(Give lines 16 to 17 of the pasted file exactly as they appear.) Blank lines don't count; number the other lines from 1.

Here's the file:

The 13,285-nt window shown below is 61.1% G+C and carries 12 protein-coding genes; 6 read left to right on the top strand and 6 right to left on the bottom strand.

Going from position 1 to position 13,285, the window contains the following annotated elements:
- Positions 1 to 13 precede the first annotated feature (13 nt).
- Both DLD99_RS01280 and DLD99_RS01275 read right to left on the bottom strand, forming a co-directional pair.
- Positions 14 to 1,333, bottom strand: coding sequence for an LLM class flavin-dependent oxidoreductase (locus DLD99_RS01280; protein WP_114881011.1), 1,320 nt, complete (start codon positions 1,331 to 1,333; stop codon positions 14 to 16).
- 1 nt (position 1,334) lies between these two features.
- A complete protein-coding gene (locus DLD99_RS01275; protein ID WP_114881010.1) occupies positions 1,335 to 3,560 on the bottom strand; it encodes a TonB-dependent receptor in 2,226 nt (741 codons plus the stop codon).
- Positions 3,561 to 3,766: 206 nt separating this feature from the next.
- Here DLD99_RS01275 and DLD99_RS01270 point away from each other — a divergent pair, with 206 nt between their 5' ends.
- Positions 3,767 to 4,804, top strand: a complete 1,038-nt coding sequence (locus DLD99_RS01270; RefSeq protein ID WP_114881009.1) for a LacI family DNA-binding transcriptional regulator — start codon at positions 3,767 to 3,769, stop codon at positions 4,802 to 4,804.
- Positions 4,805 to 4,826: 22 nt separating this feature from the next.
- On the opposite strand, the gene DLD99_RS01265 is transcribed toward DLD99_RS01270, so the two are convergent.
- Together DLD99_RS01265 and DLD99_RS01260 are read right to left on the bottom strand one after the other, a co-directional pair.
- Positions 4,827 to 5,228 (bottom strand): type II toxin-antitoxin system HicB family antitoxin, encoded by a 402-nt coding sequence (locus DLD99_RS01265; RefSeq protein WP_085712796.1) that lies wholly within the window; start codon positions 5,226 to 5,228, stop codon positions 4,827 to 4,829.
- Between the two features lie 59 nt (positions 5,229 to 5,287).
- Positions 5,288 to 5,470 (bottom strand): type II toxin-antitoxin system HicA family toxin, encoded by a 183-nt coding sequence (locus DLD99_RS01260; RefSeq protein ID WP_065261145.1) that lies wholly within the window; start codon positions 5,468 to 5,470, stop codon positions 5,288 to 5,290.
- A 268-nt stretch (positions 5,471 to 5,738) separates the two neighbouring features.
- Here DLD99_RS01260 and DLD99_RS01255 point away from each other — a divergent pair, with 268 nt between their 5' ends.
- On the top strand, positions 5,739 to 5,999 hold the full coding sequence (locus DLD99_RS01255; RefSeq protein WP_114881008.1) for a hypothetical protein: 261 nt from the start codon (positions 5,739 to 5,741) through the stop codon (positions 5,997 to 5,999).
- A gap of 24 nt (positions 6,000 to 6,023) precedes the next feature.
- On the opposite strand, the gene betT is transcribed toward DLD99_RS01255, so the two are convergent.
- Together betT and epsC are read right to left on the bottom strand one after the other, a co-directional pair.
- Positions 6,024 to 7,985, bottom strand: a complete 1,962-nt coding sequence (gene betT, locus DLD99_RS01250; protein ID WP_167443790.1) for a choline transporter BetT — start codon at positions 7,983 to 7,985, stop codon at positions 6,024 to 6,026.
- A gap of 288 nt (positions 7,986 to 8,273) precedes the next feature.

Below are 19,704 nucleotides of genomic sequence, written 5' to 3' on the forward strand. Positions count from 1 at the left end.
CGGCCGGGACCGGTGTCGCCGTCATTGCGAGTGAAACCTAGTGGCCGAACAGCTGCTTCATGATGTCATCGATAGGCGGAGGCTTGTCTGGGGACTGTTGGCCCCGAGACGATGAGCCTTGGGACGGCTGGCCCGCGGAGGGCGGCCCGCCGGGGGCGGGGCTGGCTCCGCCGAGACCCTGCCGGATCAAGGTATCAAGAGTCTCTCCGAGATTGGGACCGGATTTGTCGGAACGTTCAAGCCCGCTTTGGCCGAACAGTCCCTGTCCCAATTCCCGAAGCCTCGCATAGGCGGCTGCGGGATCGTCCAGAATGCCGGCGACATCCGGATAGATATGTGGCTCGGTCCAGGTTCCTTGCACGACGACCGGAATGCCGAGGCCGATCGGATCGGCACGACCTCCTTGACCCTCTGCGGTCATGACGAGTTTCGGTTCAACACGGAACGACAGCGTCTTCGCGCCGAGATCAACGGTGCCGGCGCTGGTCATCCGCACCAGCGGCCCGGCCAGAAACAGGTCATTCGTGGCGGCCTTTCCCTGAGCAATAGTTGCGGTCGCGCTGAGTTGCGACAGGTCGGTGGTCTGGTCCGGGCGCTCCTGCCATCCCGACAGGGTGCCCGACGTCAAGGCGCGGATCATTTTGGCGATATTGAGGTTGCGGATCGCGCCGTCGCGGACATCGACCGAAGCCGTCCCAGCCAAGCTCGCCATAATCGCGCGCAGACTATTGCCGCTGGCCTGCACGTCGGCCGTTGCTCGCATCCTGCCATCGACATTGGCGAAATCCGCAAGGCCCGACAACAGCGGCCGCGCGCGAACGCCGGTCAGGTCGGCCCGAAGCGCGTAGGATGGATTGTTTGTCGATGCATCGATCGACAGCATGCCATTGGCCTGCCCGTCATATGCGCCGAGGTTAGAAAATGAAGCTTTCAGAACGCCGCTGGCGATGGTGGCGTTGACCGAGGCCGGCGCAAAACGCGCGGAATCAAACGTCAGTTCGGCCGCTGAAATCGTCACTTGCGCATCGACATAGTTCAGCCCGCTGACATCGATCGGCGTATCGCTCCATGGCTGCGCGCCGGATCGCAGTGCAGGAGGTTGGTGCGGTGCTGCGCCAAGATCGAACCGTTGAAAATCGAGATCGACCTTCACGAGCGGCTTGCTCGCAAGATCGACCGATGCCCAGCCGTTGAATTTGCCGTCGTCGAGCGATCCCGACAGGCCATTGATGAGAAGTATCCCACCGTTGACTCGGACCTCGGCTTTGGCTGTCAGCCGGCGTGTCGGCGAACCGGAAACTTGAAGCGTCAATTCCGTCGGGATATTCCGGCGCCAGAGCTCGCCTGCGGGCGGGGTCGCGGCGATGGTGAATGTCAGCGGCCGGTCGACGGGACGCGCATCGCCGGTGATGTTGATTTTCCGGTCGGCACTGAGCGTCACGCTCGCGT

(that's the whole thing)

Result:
- Positions 5,288 to 5,470 (bottom strand): type II toxin-antitoxin system HicA family toxin, encoded by a 183-nt coding sequence (locus DLD99_RS01260; RefSeq protein ID WP_065261145.1) that lies wholly within the window; start codon positions 5,468 to 5,470, stop codon positions 5,288 to 5,290.
- A 268-nt stretch (positions 5,471 to 5,738) separates the two neighbouring features.